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12-18-2011, 05:11 PM   #76
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1) DA* 50-135 if you can afford it and don't mind a lens that big and heavy (or are using a tripod)

2) D FA 100 macro

3) DA 70 Limited

4) DA* 55

12-18-2011, 05:41 PM   #77
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I own some of the lens mentioned by pp and her is my tak on them:

DA* 50-135
Excellent overall. Sharp and razor sharp between 70 and 85mm. Bokeh is very good, but not as creamy as I expected. Colors are a little oversaturated, but it can be fixed in PP.

FA 50 1.4
Excellent bokeh and very sharp from f2.0 on. However, I feel it is not quite long enough to completely eliminate the "big nose small ears" effect.

K 85 1.8
Extraordinary bokeh and very sharp from f2.0 on. No "big nose small ears effect". Hard to focus properly because of thin DOF.

Overall, I would say that the DA* 50-135 is my best bet if I don't need super creamy bokeh. It's flexible and reasonably fast.
12-19-2011, 01:35 AM   #78
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Dear friends!
I found two lenses M42: Jupiter-IIA 136 / 4 and Chinonflex Auto Reflex 28 / 2:8. Kakov is your opinion about them. I have not tested them yet, but considering the written data Jupiter would have to be suitable for portrait photography? It seems to me to Chinon has too much "grip" 28mm?
Regards Velja
12-19-2011, 04:42 AM   #79
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I can add the following:

For face-portraits I think the Sigma 85/1.4 is currently technically the best.
As far as character and fun of use is concerned the FA 77 seems unbeatable.

85mm on Crop is 135 on FF and that seems the upper limit of what usually is ok - but I know that even the 135mm can be handy. I just believe that this is less often so.

In smaller rooms (e.g. restaurants, home) you need to get closer to the subjects and there I found 43-50-55mm to be my friend. If I can walk about freely around groups of people 77-85 seems more handy.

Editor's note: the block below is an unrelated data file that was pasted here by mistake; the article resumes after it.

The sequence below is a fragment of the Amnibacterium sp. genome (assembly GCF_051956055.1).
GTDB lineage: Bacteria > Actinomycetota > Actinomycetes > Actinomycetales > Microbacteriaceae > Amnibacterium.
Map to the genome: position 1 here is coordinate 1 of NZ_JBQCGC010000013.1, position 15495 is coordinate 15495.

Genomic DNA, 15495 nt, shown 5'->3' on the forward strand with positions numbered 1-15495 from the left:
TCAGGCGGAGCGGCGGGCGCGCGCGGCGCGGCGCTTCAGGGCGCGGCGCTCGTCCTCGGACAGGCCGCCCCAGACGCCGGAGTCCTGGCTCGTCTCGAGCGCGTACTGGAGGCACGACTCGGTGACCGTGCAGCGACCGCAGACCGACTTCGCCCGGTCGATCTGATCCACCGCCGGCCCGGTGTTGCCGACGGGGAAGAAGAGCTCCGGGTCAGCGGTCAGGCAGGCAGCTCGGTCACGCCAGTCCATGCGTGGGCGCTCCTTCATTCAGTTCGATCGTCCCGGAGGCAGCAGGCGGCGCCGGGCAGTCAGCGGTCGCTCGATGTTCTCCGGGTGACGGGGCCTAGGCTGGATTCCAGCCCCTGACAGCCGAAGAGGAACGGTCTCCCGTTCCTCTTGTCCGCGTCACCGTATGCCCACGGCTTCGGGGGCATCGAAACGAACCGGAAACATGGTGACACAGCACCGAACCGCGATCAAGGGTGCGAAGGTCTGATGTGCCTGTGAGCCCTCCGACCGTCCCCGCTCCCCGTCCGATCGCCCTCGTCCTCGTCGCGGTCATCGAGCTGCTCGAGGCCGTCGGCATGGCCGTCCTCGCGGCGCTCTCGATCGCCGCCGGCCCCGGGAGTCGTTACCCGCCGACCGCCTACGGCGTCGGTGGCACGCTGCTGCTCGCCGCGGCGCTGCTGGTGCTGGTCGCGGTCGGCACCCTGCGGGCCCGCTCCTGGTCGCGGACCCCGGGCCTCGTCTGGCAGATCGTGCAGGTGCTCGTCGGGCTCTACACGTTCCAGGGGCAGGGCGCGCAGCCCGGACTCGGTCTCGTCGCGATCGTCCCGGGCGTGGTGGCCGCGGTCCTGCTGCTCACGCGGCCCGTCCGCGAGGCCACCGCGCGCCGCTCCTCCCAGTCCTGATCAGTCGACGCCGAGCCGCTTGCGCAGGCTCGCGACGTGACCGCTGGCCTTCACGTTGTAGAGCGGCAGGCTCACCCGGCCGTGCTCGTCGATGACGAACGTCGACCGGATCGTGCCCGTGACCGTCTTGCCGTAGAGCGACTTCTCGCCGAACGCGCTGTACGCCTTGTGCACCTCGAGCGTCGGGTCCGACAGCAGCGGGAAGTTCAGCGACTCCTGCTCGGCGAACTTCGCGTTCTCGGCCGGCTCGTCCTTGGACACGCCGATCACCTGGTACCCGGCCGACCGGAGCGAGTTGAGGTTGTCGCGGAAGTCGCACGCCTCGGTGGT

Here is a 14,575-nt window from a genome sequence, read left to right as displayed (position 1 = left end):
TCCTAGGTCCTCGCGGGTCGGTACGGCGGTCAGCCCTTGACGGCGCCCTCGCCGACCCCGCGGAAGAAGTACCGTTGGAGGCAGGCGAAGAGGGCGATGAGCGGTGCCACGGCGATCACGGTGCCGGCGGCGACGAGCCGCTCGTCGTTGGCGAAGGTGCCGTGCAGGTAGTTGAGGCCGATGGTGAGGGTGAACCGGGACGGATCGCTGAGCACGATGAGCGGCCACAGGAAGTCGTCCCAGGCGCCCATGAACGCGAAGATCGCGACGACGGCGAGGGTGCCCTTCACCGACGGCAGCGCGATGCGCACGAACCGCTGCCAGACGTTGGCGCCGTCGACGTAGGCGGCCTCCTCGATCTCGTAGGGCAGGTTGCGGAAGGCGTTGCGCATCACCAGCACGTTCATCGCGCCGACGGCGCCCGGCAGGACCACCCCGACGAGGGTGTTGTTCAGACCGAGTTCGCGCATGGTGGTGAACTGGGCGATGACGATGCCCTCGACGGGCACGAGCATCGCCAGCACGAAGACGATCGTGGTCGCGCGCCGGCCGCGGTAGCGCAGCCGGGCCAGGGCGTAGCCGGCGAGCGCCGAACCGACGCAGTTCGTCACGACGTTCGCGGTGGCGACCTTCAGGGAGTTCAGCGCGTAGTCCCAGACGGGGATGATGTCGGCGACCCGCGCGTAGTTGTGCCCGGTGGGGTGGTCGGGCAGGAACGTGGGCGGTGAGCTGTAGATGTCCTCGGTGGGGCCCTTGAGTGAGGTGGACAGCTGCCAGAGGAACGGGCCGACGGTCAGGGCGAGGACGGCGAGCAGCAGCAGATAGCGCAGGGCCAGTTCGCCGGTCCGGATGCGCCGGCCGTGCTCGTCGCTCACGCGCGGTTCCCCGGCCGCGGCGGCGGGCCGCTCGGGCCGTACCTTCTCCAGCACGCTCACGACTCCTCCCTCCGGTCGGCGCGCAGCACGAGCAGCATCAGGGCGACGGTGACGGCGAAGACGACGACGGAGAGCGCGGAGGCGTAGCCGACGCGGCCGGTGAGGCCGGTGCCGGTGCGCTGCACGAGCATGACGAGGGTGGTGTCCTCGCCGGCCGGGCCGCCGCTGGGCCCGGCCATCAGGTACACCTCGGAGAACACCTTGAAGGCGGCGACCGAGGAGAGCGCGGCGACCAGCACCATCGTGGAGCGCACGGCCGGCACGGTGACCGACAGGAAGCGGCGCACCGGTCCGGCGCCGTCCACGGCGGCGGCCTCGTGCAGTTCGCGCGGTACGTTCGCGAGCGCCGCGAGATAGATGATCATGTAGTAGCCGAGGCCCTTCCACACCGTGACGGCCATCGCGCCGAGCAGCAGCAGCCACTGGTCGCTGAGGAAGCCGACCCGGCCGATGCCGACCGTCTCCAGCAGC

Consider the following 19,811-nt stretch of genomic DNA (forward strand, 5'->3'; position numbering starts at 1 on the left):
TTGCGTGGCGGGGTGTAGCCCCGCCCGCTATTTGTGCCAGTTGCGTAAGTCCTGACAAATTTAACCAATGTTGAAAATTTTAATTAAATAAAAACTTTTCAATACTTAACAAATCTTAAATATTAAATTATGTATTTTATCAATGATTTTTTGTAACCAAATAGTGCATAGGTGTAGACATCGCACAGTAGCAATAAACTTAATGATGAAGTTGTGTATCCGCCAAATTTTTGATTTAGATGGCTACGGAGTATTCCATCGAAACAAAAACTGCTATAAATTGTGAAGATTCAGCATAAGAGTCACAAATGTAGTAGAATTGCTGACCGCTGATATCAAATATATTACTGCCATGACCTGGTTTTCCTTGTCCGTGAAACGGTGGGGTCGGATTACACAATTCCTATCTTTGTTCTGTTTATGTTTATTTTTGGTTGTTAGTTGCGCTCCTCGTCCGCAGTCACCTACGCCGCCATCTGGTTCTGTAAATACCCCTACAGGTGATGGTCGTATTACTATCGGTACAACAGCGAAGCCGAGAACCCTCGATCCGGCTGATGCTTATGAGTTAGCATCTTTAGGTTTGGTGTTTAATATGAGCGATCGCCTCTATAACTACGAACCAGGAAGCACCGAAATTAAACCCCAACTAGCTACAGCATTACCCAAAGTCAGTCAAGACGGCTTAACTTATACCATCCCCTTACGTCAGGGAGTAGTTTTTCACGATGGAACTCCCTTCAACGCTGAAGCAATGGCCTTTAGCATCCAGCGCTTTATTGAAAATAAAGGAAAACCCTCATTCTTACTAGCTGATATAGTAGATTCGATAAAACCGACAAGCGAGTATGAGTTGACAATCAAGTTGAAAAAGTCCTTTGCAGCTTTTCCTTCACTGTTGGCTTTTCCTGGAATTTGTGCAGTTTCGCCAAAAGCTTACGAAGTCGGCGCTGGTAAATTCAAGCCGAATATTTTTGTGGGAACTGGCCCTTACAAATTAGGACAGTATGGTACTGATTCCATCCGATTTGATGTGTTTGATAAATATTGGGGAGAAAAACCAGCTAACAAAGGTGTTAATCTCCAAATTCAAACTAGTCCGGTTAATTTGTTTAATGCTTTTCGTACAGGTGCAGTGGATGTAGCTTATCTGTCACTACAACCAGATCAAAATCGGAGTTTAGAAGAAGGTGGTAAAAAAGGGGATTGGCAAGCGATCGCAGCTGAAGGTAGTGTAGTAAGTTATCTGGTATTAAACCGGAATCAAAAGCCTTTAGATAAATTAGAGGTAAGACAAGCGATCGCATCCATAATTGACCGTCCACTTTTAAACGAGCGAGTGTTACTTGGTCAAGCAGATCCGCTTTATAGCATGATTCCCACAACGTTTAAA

If you have a very tolerating subject even 28 and 35 can produce impressive pictures. I found that if I want to stress the look of the eyes this is even then best way. Remember that 28-35 on crop again are around standard on FF and we all used to use 50mm on film also for portraits...

By the way IMHO the very best comparison of 85mm lenses can be found here:
Test_85mm
Test_85mm_portrait
The text is in french but either you simply understand the language or use Google translate or just have a look at the pictures. I think they are impressive and helpful without the need for any text.

12-19-2011, 05:12 PM   #80
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QuoteOriginally posted by Velja Quote
I found two lenses M42: Jupiter-IIA 136 / 4 and Chinonflex Auto Reflex 28 / 2:8. Kakov is your opinion about them. I have not tested them yet, but considering the written data Jupiter would have to be suitable for portrait photography? It seems to me to Chinon has too much "grip" 28mm?
The Jupiter will be good for headshots and faces from a distance. The 28mm will be good for full-body and group shots. For half-body and torso shots, 50-55mm would be better. For headshots in a small studio, 75-90mm would be better.
12-20-2011, 02:04 AM   #81
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Hi,
Thanks for the advice. After testing, I will send photos to the expert analysis! By the way I'm still waiting founders of various tips on "wide angle". I would be immensely grateful to you, because they buy something and after that I am not satisfied it would be "a little crazy?"
Regards V
12-20-2011, 11:57 AM   #82
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QuoteOriginally posted by Velja Quote
By the way I'm still waiting founders of various tips on "wide angle".
On an APS-C dSLR, 28-30mm is 'normal' or wide-normal; 18-25mm is wide; 16mm or shorter is ultra-wide-angle (UWA). Wide and UWA lenses are used in portraiture for 'context', to show where the subject is and what is around them. I use 28mm for landscapes or small-group shots; 18-24mm for interiors or larger-group shots; 14-16mm for smaller interiors or exaggerated vertical landscapes; and 10-12mm for very tight spaces. Those are just general guidelines. I use whatever works!
12-20-2011, 03:24 PM   #83
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I find on 35mm that a 100mm lens is ideal for what I want out of a photo, in terms of background to give context, but not too wide so that there is a confusion of information. This would mean something around 70mm on APS-C.